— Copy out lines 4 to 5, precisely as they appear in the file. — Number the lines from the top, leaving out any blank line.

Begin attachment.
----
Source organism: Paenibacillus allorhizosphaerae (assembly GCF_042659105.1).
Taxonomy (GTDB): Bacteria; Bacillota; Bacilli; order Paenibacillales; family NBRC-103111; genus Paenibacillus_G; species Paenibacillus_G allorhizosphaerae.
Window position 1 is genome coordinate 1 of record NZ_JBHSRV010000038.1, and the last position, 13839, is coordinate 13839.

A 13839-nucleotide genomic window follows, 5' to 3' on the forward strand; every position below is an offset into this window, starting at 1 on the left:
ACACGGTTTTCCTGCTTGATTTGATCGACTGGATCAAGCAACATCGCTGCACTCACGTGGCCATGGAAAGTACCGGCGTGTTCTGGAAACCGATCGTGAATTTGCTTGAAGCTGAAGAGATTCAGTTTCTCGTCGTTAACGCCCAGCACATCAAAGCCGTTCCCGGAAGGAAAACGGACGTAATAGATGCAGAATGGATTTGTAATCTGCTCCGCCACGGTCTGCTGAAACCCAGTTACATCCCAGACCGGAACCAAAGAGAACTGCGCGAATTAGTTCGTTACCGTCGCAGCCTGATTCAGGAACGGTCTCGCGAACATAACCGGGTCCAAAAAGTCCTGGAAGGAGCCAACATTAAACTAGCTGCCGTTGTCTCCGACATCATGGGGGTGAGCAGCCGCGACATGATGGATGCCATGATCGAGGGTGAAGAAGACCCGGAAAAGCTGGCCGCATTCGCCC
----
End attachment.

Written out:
A 13839-nucleotide genomic window follows, 5' to 3' on the forward strand; every position below is an offset into this window, starting at 1 on the left:
ACACGGTTTTCCTGCTTGATTTGATCGACTGGATCAAGCAACATCGCTGCACTCACGTGGCCATGGAAAGTACCGGCGTGTTCTGGAAACCGATCGTGAATTTGCTTGAAGCTGAAGAGATTCAGTTTCTCGTCGTTAACGCCCAGCACATCAAAGCCGTTCCCGGAAGGAAAACGGACGTAATAGATGCAGAATGGATTTGTAATCTGCTCCGCCACGGTCTGCTGAAACCCAGTTACATCCCAGACCGGAACCAAAGAGAACTGCGCGAATTAGTTCGTTACCGTCGCAGCCTGATTCAGGAACGGTCTCGCGAACATAACCGGGTCCAAAAAGTCCTGGAAGGAGCCAACATTAAACTAGCTGCCGTTGTCTCCGACATCATGGGGGTGAGCAGCCGCGACATGATGGATGCCATGATCGAGGGTGAAGAAGACCCGGAAAAGCTGGCCGCATTCGCCC